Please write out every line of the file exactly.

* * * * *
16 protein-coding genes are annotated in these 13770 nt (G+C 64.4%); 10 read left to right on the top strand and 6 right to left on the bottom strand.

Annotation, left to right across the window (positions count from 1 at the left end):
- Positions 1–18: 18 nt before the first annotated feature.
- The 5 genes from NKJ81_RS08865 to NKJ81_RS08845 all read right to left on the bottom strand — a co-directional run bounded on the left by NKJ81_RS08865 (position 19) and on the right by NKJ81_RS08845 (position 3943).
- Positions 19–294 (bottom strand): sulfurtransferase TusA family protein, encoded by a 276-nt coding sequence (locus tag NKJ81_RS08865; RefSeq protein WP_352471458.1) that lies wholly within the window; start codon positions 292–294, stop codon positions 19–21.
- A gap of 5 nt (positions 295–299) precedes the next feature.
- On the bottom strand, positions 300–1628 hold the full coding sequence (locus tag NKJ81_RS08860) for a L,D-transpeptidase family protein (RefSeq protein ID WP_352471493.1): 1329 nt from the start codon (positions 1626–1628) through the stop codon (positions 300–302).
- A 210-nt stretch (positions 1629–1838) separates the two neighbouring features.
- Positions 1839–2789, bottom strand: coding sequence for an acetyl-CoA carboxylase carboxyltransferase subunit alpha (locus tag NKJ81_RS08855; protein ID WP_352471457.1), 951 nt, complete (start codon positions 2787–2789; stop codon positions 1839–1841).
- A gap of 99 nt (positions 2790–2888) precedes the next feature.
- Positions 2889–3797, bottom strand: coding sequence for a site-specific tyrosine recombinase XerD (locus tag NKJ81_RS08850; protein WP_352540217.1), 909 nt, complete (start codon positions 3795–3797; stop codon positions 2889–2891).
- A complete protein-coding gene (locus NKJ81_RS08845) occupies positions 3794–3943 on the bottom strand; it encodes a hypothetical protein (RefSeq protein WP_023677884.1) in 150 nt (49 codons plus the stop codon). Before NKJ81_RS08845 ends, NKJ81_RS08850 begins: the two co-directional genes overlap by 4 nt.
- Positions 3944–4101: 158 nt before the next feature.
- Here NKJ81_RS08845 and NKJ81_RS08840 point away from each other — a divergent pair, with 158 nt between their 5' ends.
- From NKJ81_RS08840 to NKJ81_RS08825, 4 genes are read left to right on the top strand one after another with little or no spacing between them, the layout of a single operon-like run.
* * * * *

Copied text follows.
16 protein-coding genes are annotated in these 13770 nt (G+C 64.4%); 10 read left to right on the top strand and 6 right to left on the bottom strand.

Annotation, left to right across the window (positions count from 1 at the left end):
- Positions 1–18: 18 nt before the first annotated feature.
- The 5 genes from NKJ81_RS08865 to NKJ81_RS08845 all read right to left on the bottom strand — a co-directional run bounded on the left by NKJ81_RS08865 (position 19) and on the right by NKJ81_RS08845 (position 3943).
- Positions 19–294 (bottom strand): sulfurtransferase TusA family protein, encoded by a 276-nt coding sequence (locus tag NKJ81_RS08865; RefSeq protein WP_352471458.1) that lies wholly within the window; start codon positions 292–294, stop codon positions 19–21.
- A gap of 5 nt (positions 295–299) precedes the next feature.
- On the bottom strand, positions 300–1628 hold the full coding sequence (locus tag NKJ81_RS08860) for a L,D-transpeptidase family protein (RefSeq protein ID WP_352471493.1): 1329 nt from the start codon (positions 1626–1628) through the stop codon (positions 300–302).
- A 210-nt stretch (positions 1629–1838) separates the two neighbouring features.
- Positions 1839–2789, bottom strand: coding sequence for an acetyl-CoA carboxylase carboxyltransferase subunit alpha (locus tag NKJ81_RS08855; protein ID WP_352471457.1), 951 nt, complete (start codon positions 2787–2789; stop codon positions 1839–1841).
- A gap of 99 nt (positions 2790–2888) precedes the next feature.
- Positions 2889–3797, bottom strand: coding sequence for a site-specific tyrosine recombinase XerD (locus tag NKJ81_RS08850; protein WP_352540217.1), 909 nt, complete (start codon positions 3795–3797; stop codon positions 2889–2891).
- A complete protein-coding gene (locus NKJ81_RS08845) occupies positions 3794–3943 on the bottom strand; it encodes a hypothetical protein (RefSeq protein WP_023677884.1) in 150 nt (49 codons plus the stop codon). Before NKJ81_RS08845 ends, NKJ81_RS08850 begins: the two co-directional genes overlap by 4 nt.
- Positions 3944–4101: 158 nt before the next feature.
- Here NKJ81_RS08845 and NKJ81_RS08840 point away from each other — a divergent pair, with 158 nt between their 5' ends.
- From NKJ81_RS08840 to NKJ81_RS08825, 4 genes are read left to right on the top strand one after another with little or no spacing between them, the layout of a single operon-like run.